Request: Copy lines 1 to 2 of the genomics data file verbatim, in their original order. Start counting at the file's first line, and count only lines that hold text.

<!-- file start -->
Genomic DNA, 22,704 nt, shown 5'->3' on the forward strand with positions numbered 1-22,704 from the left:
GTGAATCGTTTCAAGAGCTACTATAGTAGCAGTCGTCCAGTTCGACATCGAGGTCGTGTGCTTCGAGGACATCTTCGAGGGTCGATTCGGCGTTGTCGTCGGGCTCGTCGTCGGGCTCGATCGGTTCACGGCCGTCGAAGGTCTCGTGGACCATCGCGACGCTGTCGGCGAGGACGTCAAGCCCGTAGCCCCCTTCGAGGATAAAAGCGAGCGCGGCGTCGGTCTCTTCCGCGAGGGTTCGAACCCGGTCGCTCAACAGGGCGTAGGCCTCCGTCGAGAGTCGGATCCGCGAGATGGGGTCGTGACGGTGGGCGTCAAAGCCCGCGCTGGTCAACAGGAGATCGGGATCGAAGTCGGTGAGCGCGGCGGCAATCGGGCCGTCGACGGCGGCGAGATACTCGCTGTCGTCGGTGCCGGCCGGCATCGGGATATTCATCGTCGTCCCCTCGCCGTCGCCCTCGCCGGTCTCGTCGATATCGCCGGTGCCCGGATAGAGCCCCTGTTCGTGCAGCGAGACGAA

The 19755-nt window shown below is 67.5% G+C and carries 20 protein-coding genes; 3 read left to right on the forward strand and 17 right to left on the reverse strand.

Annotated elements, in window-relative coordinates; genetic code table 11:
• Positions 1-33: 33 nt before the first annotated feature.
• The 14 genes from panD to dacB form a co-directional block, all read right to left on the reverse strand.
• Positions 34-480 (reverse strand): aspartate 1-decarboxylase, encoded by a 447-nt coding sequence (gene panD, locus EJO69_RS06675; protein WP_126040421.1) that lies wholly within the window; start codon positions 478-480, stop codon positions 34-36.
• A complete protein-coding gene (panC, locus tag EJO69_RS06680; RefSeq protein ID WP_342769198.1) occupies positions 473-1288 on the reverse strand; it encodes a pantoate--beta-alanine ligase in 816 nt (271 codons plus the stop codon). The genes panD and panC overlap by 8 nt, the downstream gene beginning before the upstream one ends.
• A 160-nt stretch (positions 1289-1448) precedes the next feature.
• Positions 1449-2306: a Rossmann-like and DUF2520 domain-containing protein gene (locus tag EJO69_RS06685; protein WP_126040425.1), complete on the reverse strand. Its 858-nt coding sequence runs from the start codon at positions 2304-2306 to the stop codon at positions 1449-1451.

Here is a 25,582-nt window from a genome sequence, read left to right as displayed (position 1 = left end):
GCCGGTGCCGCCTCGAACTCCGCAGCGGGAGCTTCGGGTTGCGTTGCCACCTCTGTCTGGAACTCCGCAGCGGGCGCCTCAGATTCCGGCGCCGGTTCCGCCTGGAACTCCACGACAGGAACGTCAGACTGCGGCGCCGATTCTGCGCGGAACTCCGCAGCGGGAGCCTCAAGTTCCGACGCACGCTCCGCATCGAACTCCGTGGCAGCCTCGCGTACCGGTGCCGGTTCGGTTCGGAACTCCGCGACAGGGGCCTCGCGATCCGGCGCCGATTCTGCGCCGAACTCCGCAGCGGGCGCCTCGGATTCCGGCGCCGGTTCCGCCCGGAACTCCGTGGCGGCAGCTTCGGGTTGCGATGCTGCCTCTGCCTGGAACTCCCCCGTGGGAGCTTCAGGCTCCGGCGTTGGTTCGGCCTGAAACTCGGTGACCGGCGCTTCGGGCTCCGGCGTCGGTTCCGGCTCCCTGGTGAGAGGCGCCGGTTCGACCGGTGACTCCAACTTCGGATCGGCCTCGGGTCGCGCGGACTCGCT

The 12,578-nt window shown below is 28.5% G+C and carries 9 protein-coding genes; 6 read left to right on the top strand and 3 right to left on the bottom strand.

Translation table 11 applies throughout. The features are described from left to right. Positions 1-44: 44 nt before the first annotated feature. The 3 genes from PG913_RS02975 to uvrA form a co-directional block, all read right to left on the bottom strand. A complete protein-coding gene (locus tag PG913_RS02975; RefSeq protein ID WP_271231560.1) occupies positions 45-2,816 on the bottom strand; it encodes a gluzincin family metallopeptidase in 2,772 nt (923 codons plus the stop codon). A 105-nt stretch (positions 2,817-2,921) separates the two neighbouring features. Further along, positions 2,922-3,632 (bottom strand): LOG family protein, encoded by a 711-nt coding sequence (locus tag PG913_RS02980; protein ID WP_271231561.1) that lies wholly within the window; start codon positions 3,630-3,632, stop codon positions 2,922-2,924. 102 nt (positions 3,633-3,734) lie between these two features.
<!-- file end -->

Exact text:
Genomic DNA, 22,704 nt, shown 5'->3' on the forward strand with positions numbered 1-22,704 from the left:
GTGAATCGTTTCAAGAGCTACTATAGTAGCAGTCGTCCAGTTCGACATCGAGGTCGTGTGCTTCGAGGACATCTTCGAGGGTCGATTCGGCGTTGTCGTCGGGCTCGTCGTCGGGCTCGATCGGTTCACGGCCGTCGAAGGTCTCGTGGACCATCGCGACGCTGTCGGCGAGGACGTCAAGCCCGTAGCCCCCTTCGAGGATAAAAGCGAGCGCGGCGTCGGTCTCTTCCGCGAGGGTTCGAACCCGGTCGCTCAACAGGGCGTAGGCCTCCGTCGAGAGTCGGATCCGCGAGATGGGGTCGTGACGGTGGGCGTCAAAGCCCGCGCTGGTCAACAGGAGATCGGGATCGAAGTCGGTGAGCGCGGCGGCAATCGGGCCGTCGACGGCGGCGAGATACTCGCTGTCGTCGGTGCCGGCCGGCATCGGGATATTCATCGTCGTCCCCTCGCCGTCGCCCTCGCCGGTCTCGTCGATATCGCCGGTGCCCGGATAGAGCCCCTGTTCGTGCAGCGAGACGAA